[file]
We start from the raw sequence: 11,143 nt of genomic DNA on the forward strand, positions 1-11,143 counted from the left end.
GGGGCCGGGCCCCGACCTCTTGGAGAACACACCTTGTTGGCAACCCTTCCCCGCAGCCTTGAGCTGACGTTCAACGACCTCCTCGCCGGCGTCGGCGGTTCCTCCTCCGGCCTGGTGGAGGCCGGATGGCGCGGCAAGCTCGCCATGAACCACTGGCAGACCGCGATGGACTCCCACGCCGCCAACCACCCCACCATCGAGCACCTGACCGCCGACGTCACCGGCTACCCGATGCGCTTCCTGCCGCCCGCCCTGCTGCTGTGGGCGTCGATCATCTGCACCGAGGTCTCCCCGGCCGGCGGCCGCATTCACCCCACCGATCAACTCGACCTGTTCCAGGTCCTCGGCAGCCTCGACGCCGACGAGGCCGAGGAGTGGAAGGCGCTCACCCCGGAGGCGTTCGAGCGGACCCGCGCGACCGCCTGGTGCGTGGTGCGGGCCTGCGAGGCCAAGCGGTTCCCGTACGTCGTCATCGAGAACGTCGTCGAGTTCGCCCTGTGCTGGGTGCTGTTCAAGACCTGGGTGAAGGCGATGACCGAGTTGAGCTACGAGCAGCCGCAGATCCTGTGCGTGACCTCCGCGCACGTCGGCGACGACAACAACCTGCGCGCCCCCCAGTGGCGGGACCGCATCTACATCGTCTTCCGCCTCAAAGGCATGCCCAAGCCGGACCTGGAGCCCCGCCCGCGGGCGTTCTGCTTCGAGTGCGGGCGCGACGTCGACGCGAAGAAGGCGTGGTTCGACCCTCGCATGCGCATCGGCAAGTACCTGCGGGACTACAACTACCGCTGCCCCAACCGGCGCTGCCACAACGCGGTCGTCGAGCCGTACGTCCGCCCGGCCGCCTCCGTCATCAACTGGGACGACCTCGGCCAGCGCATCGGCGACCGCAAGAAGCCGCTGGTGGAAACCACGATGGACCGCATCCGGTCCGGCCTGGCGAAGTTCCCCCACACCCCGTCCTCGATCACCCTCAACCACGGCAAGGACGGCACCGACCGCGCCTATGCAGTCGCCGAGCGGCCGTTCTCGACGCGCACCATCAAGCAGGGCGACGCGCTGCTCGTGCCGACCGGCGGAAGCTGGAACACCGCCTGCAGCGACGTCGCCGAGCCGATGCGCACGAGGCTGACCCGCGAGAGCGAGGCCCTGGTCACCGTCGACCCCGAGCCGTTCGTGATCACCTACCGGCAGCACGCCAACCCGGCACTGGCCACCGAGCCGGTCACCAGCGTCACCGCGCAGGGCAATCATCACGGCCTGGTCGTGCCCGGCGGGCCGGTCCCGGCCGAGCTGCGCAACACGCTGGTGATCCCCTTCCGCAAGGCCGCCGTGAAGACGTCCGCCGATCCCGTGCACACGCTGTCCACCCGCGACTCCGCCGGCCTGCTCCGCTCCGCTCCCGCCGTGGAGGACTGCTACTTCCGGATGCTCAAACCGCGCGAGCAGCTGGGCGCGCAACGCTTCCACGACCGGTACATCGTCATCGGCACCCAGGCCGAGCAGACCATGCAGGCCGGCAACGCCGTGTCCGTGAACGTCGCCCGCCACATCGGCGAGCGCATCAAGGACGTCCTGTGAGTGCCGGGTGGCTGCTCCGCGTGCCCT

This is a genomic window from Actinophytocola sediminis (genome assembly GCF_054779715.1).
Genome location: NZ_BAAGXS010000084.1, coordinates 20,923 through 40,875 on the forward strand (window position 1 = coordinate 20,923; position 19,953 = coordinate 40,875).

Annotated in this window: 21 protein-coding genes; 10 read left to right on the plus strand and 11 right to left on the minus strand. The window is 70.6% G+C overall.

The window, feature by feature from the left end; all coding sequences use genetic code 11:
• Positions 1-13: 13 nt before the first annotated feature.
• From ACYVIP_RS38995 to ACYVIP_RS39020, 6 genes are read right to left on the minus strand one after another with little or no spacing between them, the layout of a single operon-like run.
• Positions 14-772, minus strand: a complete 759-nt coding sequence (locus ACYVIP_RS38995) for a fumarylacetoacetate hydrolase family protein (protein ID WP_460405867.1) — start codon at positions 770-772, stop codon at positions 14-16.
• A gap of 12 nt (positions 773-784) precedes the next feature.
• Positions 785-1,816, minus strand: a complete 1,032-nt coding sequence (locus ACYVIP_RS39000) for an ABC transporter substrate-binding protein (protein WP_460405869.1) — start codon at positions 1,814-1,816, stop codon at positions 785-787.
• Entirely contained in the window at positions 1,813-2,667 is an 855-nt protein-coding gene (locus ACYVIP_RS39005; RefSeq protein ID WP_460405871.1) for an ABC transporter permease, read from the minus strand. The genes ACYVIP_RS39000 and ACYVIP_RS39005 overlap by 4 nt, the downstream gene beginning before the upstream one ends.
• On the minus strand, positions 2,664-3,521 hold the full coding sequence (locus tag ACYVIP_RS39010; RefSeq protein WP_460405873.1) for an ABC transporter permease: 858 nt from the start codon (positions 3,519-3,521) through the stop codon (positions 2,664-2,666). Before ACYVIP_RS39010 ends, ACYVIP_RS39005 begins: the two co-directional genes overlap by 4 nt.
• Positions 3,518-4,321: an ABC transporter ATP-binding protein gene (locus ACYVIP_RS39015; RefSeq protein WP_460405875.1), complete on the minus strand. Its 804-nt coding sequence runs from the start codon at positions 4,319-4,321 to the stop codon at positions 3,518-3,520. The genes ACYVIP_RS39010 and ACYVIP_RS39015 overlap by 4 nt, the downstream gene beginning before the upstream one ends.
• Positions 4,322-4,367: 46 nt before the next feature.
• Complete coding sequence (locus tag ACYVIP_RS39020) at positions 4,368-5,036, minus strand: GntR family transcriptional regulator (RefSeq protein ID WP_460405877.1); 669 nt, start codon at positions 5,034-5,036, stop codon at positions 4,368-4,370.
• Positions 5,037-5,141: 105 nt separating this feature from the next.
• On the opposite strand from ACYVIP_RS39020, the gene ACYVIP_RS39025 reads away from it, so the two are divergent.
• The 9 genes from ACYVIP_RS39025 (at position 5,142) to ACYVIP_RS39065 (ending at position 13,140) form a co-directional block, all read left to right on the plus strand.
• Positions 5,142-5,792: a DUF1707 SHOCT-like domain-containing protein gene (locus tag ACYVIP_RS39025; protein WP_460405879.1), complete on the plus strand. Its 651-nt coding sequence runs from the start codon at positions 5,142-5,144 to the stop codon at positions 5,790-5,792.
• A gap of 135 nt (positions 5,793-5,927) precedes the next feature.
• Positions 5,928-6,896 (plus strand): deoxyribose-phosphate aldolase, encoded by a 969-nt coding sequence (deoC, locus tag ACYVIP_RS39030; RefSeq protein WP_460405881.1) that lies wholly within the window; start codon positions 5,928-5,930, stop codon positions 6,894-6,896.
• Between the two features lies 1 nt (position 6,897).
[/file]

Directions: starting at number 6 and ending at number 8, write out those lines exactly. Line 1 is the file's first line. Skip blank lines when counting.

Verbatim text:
The window, feature by feature from the left end; all coding sequences use genetic code 11:
• Positions 1-13: 13 nt before the first annotated feature.
• From ACYVIP_RS38995 to ACYVIP_RS39020, 6 genes are read right to left on the minus strand one after another with little or no spacing between them, the layout of a single operon-like run.